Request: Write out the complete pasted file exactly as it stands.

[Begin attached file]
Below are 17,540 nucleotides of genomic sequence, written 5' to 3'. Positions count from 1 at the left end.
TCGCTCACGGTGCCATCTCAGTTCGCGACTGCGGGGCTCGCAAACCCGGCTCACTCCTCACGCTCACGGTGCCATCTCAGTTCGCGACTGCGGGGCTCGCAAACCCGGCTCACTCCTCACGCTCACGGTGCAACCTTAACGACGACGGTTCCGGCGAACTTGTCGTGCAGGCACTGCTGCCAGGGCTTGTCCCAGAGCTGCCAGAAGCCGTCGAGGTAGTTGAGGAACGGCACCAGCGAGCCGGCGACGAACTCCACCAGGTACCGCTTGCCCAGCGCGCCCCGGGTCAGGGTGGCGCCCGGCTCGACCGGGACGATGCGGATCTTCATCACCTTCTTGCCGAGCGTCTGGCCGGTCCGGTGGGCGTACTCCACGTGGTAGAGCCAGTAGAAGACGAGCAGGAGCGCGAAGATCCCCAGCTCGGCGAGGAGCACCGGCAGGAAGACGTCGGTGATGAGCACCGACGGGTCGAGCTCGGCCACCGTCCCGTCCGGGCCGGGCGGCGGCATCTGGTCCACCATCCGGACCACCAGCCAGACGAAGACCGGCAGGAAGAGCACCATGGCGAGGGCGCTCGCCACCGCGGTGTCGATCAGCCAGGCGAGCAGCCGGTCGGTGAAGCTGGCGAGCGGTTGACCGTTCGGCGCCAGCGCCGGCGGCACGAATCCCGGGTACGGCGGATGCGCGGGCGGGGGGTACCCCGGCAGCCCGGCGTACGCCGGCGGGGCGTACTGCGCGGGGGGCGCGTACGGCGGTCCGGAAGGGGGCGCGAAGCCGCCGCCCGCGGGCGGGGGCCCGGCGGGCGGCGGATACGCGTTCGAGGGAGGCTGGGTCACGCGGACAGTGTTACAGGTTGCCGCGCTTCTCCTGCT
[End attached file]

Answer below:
Below are 17,540 nucleotides of genomic sequence, written 5' to 3'. Positions count from 1 at the left end.
TCGCTCACGGTGCCATCTCAGTTCGCGACTGCGGGGCTCGCAAACCCGGCTCACTCCTCACGCTCACGGTGCCATCTCAGTTCGCGACTGCGGGGCTCGCAAACCCGGCTCACTCCTCACGCTCACGGTGCAACCTTAACGACGACGGTTCCGGCGAACTTGTCGTGCAGGCACTGCTGCCAGGGCTTGTCCCAGAGCTGCCAGAAGCCGTCGAGGTAGTTGAGGAACGGCACCAGCGAGCCGGCGACGAACTCCACCAGGTACCGCTTGCCCAGCGCGCCCCGGGTCAGGGTGGCGCCCGGCTCGACCGGGACGATGCGGATCTTCATCACCTTCTTGCCGAGCGTCTGGCCGGTCCGGTGGGCGTACTCCACGTGGTAGAGCCAGTAGAAGACGAGCAGGAGCGCGAAGATCCCCAGCTCGGCGAGGAGCACCGGCAGGAAGACGTCGGTGATGAGCACCGACGGGTCGAGCTCGGCCACCGTCCCGTCCGGGCCGGGCGGCGGCATCTGGTCCACCATCCGGACCACCAGCCAGACGAAGACCGGCAGGAAGAGCACCATGGCGAGGGCGCTCGCCACCGCGGTGTCGATCAGCCAGGCGAGCAGCCGGTCGGTGAAGCTGGCGAGCGGTTGACCGTTCGGCGCCAGCGCCGGCGGCACGAATCCCGGGTACGGCGGATGCGCGGGCGGGGGGTACCCCGGCAGCCCGGCGTACGCCGGCGGGGCGTACTGCGCGGGGGGCGCGTACGGCGGTCCGGAAGGGGGCGCGAAGCCGCCGCCCGCGGGCGGGGGCCCGGCGGGCGGCGGATACGCGTTCGAGGGAGGCTGGGTCACGCGGACAGTGTTACAGGTTGCCGCGCTTCTCCTGCT